It has been posted on more then one occasion that repairing a Carbon-Kevlar boat is more difficult then repairing a Glass one. What different problems does one run into that make it more difficult? What different steps and or techniques does one have to use on a Carbon-Kevlar layup repair then they would use on the same repair job on a Glass hull?
if you have the money to buy c/k
then the difference in reparing isn’t significant. If glass is more affordable then you can be pleased the it’s a bit easier to repair.
I have built and repaired wood and glass boats, but simply wanted to know why it would be any different repairing a Carbon-Kevlar hull then it would be a Glass one in case I ever was hit with the challenge. Dinged one of my glass boats last week (repairing it now) so that piqued my interest on what one might have to different if anything at all on repairing a Carbon-Kevlar hull. I assume it would it would be handled exactly the same way a glass hull would be, but if I am wrong, I would like to know what you would and should do differently. Just interested in the knowledge base.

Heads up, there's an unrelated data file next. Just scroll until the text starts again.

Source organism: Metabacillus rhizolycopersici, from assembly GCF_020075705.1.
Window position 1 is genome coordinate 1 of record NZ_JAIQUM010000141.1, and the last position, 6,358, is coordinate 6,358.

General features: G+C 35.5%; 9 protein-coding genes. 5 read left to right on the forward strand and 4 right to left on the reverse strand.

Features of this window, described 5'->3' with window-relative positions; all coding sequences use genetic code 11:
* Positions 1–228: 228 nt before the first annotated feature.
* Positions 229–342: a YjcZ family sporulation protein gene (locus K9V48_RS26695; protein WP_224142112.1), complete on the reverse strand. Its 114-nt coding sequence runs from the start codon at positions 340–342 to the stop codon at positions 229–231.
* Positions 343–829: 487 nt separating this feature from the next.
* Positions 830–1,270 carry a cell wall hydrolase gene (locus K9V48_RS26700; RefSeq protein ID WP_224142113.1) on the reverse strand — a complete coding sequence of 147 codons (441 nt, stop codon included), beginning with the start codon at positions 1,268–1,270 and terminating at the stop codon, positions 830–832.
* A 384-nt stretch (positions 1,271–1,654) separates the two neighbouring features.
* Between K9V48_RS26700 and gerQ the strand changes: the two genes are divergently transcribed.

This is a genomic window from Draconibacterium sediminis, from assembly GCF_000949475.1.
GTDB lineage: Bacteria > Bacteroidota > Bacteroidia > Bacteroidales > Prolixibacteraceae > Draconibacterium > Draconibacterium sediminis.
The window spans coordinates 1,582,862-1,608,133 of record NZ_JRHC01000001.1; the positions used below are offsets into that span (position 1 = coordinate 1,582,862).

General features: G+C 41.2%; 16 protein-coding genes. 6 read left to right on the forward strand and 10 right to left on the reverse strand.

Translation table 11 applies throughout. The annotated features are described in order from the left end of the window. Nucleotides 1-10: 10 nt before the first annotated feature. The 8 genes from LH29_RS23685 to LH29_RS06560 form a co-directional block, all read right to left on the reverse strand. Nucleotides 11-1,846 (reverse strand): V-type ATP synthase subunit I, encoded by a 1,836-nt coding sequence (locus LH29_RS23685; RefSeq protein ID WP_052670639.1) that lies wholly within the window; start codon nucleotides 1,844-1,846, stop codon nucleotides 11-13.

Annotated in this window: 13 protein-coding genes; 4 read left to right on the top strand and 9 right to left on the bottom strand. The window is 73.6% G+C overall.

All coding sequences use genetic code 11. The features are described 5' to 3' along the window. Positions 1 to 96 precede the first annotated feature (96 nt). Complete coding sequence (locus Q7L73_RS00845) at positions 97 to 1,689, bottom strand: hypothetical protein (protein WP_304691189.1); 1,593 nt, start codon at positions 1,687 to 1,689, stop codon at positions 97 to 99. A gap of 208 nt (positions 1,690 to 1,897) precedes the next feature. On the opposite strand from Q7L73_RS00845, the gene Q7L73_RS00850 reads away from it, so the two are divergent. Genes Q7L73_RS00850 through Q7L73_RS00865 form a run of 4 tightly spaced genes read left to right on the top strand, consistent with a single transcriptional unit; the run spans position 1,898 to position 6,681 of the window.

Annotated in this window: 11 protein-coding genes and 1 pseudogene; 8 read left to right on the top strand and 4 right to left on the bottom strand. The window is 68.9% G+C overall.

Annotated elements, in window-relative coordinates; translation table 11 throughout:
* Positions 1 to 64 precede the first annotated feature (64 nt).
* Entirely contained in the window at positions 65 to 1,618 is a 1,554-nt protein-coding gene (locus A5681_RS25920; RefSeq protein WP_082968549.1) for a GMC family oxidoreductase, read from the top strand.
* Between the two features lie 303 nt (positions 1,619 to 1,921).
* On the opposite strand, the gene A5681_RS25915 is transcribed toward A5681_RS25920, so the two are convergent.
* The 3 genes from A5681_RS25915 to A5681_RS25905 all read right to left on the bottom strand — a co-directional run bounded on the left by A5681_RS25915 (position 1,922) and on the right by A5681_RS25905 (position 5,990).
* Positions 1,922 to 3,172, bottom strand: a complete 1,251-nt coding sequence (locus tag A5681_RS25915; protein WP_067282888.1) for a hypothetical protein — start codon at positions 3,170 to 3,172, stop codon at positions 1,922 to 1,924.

Its the same
It is the same basic process to repair glass, Kevlar or carbon. You also could simply use glass for the repair of carbon or Kevlar, it will just result in a insignificantly heavier boat.
The dificulty is with exposed kevlar fibers. On the exterior you try to have an even patch with some bridging patch material over the fracture. On the interior it’s ok if the briding patch is thicker than the adjacent material. With regular glass that involves cleaning out the fracture and sanding through the gel coat and glass then grinding/sanding down the material for the gel coat to cover the patch.
Seems to me that with kevlar on the exterior it would help to have a compressing plastic sheet over the patching material to compress the fuzzies down. This is where vacuum over the patch might be necessary in concave areas.
Also it might require sanding down more with kevlar than just glass or carbon.
My only experience is trying to finish a carbon/kevlar seat and repairing a carbon kayak, haven’t done significant hull repairs.